The material wealth of households in Cyprus was around the EU average in 2018, according to new figures.
The Actual Individual Consumption (AIC) expressed in Purchasing Power Standards (PPS) ranged from 56 per cent of the European Union (EU) average in Bulgaria to 134 per cent in Luxembourg. In Cyprus this rate was 94 per cent.
Ten Member States recorded AIC per capita above the EU average in 2018. The highest level in the EU was recorded in Luxembourg, 34 per cent above the EU average, ahead of Germany (20 per cent above). They were followed by Austria, Denmark, Belgium, the Netherlands, the United Kingdom, Finland, Sweden and France with levels of seven to 17 per cent above the EU average.
AIC per capita for 14 Member States lay between the EU average and 30 per cent below. In Italy, Ireland, Cyprus and Spain the levels were 10 per cent or less below the EU average, while Lithuania, Portugal, the Czech Republic and Malta were between 10 and 20 per cent below. Slovenia, Greece, Poland, Estonia, Slovakia and Romania were between 20 and 30 per cent below the average.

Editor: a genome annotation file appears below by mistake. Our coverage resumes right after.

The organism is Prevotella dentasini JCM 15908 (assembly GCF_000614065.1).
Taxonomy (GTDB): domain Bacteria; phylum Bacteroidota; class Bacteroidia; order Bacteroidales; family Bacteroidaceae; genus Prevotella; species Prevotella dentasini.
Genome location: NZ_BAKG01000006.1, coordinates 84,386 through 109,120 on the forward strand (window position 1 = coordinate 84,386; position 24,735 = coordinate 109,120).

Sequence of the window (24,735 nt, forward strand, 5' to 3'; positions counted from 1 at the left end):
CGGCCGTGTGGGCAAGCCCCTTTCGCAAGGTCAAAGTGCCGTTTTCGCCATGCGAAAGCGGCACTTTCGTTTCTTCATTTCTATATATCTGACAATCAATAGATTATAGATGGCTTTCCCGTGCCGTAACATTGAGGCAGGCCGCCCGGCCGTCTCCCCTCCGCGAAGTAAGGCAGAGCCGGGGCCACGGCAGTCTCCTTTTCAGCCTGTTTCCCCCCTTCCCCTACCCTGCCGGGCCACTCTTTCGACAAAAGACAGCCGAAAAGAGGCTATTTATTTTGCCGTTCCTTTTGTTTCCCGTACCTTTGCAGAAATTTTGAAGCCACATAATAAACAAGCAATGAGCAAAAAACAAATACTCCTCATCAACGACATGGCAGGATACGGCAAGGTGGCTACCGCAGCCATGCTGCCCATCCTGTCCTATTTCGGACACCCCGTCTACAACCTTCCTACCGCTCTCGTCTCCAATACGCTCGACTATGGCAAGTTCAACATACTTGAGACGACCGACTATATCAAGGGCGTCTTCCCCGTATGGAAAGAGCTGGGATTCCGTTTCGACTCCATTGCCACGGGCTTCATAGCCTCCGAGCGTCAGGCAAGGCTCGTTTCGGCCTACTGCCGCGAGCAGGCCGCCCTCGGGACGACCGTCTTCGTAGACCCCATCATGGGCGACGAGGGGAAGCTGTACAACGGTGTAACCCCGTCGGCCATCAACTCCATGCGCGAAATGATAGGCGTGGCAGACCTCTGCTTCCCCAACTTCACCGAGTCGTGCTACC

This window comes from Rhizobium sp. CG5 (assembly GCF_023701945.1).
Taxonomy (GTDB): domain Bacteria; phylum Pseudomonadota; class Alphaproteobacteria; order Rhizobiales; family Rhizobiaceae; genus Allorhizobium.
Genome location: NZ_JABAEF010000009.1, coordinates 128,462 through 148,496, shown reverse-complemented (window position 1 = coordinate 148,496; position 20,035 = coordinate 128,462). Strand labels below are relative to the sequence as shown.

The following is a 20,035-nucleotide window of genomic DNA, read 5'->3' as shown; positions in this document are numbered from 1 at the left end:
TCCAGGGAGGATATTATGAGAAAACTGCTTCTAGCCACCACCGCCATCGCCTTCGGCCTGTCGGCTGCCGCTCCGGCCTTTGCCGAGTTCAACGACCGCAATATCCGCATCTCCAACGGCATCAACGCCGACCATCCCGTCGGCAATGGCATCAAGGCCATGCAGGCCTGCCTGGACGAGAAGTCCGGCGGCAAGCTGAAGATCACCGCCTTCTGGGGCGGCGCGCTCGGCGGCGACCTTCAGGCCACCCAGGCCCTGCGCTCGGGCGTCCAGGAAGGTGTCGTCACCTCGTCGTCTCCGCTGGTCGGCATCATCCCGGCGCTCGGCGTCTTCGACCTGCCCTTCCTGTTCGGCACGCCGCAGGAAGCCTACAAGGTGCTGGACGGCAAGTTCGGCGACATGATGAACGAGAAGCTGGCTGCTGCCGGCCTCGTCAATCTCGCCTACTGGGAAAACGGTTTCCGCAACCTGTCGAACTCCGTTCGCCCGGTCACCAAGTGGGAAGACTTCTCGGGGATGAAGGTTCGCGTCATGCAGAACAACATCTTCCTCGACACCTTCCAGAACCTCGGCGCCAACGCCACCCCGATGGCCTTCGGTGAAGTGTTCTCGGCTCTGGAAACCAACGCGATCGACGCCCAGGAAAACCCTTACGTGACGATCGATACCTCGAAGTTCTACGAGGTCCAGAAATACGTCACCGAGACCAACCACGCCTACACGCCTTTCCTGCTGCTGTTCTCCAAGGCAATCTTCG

Four Member States recorded AIC per capita more than 30 per cent below the EU average. Latvia, Croatia and Hungary were between 30 and 40 per cent below, while Bulgaria had AIC per capita more than 40 per cent below the EU average.
Over the last three years, AIC per capita relative to the EU average remained relatively stable in a majority of Member States. However, clear increases have been registered in Romania (71 per cent in 2018 compared to 65 per cent in 2016), Slovakia (73 per cent vs. 68 per cent) and Lithuania (89 per cent vs. 85 per cent).
In 2018, GDP per capita expressed in PPS ranged between 51 per cent of the EU average in Bulgaria and 261 per cent in Luxembourg. In Cyprus GDP per capita was 89 per cent.